SSL Certificates


Not sure if this sits under troubleshooting but heyho, I’m sure it’l get moved if this isn’t the right place.

I want to enquire about SSL certificates.
Can I set it up like such;

Both pointing to the same folder path, but giving the option to use either secure or non-secure connections.
If I setup a certificate for https://secure… will users choosing to visit through http://www… be affected?

Also, in other peoples’ experiences, how easy/costly has it been to setup with dreamhost as the certificate provider,
…and what levels of encryption are available?

Thanks :slight_smile:


You do need a dedicated IP to do SSL… It’s fairly easy to set up and you can actually get a free class 1 cert from to experiment with. The free certificate is class 1 which will prevent eavesdropping, but is probably not what you would want for an e-commerce site. See option 4 on this page:

Setting up and to both work is relatively easy and is actually how it will work when first set up. I don’t see why you couldn’t set it up with and by pointing the two to the same directory but I haven’t actually tried it.[hr]
The downside I do see to setting it up as and is that google will penalize you for duplicate content I believe.


It’s easy on Dreamhost. If you are not particular about who issues the certificate, get it from Dreamhost. After a short while, it’ll be installed. Then, visitors can use either “http:” or “https:”, regardless of any subdomains (“secure.mysite” is not a gimme). If you don’t want people to visit via non-SSL, one way is a brief PHP script at the top of each page to prevent it. There may be other ways.

I got mine from a 3rd-party. In that case, you go to their site, pay and give all the info, and they email you one or two chunks of garbled ASCII, which you then paste into Dreamhost’s form. Boom, you’re done.

I think it’s a $25 one-time fee for a dedicated IP address, which is required for SSL.


Dedicated IP’s are 3.95 a month or 43.13 per year. there is no “one time” about it.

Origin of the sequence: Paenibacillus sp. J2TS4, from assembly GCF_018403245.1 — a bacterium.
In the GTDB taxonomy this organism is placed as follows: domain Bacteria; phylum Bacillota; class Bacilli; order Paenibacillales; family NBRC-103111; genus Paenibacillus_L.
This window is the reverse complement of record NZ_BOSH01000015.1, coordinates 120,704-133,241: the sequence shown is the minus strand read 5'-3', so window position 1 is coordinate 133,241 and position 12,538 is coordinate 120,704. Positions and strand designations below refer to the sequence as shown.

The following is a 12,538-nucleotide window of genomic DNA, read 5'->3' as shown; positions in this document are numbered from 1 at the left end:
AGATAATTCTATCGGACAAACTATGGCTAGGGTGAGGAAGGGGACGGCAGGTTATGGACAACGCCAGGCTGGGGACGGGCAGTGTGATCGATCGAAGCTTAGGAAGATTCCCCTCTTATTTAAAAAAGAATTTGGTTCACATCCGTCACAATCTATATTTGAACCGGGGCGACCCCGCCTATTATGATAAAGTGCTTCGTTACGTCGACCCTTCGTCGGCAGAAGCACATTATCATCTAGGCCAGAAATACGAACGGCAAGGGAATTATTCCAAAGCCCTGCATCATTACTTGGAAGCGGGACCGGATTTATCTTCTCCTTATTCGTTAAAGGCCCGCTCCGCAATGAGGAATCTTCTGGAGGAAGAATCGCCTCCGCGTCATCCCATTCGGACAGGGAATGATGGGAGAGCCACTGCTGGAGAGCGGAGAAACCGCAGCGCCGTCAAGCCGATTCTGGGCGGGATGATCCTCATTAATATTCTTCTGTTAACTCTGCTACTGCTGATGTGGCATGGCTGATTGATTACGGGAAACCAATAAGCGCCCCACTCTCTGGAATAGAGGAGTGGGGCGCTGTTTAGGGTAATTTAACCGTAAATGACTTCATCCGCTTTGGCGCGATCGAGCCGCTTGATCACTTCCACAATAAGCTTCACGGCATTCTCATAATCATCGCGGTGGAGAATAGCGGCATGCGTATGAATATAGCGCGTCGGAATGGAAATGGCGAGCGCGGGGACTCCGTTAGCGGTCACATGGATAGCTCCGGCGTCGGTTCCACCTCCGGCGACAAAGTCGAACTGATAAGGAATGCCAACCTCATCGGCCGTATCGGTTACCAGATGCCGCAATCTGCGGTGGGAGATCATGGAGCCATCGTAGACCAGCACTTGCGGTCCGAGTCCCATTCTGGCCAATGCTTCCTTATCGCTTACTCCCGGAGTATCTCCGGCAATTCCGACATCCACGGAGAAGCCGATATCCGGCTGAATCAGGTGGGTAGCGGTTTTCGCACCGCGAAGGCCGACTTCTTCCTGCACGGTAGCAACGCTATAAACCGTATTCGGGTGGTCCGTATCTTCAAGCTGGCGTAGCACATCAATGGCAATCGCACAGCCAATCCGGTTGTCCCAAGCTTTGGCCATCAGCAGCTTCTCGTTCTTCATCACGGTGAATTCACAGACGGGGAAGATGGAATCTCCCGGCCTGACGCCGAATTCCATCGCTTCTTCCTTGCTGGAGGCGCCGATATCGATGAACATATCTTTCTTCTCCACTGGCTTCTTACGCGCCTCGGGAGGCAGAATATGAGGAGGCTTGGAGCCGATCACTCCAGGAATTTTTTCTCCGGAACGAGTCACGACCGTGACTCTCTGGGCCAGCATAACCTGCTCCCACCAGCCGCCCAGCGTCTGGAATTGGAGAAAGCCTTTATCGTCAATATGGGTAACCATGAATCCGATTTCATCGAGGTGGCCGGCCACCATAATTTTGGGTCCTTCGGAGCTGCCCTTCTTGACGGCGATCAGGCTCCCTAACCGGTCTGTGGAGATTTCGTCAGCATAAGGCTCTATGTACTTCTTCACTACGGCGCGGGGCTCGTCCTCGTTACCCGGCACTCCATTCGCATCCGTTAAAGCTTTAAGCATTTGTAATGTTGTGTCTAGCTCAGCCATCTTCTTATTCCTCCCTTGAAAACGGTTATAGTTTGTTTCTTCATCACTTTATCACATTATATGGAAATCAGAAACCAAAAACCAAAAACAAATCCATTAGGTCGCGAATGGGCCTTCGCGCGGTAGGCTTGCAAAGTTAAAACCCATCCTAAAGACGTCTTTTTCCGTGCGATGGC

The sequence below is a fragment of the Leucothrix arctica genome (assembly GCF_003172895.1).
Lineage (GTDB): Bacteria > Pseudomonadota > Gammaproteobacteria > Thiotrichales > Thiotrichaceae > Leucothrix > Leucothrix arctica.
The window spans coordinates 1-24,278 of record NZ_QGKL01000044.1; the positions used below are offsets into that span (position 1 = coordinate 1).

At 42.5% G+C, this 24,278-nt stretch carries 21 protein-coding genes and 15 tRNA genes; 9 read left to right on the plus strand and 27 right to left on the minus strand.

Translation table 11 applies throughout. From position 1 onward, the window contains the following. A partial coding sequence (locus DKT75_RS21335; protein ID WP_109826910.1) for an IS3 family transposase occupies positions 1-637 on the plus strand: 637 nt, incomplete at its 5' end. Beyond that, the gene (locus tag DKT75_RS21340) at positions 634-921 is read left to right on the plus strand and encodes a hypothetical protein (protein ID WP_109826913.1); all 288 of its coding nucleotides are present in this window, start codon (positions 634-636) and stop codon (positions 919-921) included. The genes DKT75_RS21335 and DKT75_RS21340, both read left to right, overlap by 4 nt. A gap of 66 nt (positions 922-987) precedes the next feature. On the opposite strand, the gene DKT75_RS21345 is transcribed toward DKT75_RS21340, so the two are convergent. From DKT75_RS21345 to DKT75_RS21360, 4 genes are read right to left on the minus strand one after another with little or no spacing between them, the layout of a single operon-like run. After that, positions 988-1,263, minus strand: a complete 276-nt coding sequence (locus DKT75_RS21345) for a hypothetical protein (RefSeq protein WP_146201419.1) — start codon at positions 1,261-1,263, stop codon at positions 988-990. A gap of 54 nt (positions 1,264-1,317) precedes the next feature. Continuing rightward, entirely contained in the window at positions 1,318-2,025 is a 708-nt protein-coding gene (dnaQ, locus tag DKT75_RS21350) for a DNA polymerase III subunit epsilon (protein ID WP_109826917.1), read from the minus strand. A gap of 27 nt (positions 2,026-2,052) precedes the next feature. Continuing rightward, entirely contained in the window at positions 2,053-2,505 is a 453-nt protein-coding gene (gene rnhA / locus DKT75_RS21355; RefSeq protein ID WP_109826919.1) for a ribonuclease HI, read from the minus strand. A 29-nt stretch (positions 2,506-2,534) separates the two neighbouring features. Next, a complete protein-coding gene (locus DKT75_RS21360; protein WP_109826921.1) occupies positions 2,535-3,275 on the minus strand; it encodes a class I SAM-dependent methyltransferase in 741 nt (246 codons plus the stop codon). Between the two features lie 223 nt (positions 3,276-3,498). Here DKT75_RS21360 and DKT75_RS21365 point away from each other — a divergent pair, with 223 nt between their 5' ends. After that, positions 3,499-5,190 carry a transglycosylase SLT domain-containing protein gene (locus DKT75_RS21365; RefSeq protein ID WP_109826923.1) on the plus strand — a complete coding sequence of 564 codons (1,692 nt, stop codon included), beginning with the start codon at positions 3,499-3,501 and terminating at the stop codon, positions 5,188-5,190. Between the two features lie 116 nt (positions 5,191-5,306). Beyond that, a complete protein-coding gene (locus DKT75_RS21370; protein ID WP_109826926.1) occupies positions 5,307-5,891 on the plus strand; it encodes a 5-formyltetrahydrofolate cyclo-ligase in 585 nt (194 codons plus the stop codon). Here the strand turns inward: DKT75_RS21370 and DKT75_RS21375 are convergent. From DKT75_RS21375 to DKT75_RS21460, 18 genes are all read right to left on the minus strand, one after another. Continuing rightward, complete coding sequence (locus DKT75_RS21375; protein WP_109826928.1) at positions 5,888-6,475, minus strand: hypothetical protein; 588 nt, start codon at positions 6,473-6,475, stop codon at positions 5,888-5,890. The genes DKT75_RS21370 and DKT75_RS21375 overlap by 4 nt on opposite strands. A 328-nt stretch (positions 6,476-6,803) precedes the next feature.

To force https: the best way is a couple lines in .htaccess


Thanks for the replies guys :slight_smile:

I already have a dedicated IP address setup for “” (doesn’t include the WWW) - If I read correctly, doesn’t dreamhost
require that I have a fixed IP address on a full “” address in order for the certificate to work?
Or did I misread the wiki?

I’ve had another look at the Secure Hosting bit on my panel,
It shows I need an organization name and a security department?
My website isn’t an e-commerce site (yet) and when it is, I’ll be a sole-trader meaning I technically wont have a “department” for security?

Would I be allowed just to have the website name as the organization name, and leave the security department name as its default - or would this break some kind of rule somewhere?


If you read through the wiki you will see this which answers your question:

basically you need to decide between the two…


I would rather, given the choice - use “https://www” for secure connections, and “http://www” for non-secure.
Not sure if that’s what you mean?


What the quoted text above means is that you have to have the domain configured either to force WWW ( ) or force non-WWW ( )… you can’t set it so the “either” works like you can with a basic non-secure domain.

This forum adds http:// when it sees www but the use of http or https is irrelevant at that point… the point is you must force it one way or the other… with www or without www


Ah ok,
I’ve chosen to remove the www prefix completely now, so according to the settings page www.domain will redirect to just http://domain.
So with a certificate both & should work?




Is this specific to DreamHost? I have a website with an SSL (not currently hosted on DH, but I am in the process of moving it to DH) that works either way. I originally set my site up on DH to accept both. Before I change my dns and add my existing SSL certificate (I’m not sure what order I am supposed to do that in, so help on this would be appreciated), do I understand correctly that I need to set it to redirect one way or the other? Which is the preferred method, in your opinion?


The wiki is out of date in that regard — the page needs some serious love, and I’ll see about having someone update it in a bit. (I’ve just removed the offending text for the moment.) The SSL certificates we’re currently issuing are good for both the with-www and the without-www variant of the hostname. If you have an SSL certificate which was issued elsewhere, though, this may not be the case.

That being said, setting your domains to redirect to one of the two variants is a good idea in general. Allowing both variants can cause some really bizarre issues. In particular, cookies created by the without-www hostname will be visible to the with-www hostname, but the converse is often not true: cookies created on the with-www hostname are frequently only visible to that hostname, and are not visible on the without-www hostname. If you have a site which makes significant use of sessions (e.g, to allow users to log in), you’d be well advised to pick one of the two options.


Thanks so much for taking the time to reply. Your advice is quite helpful.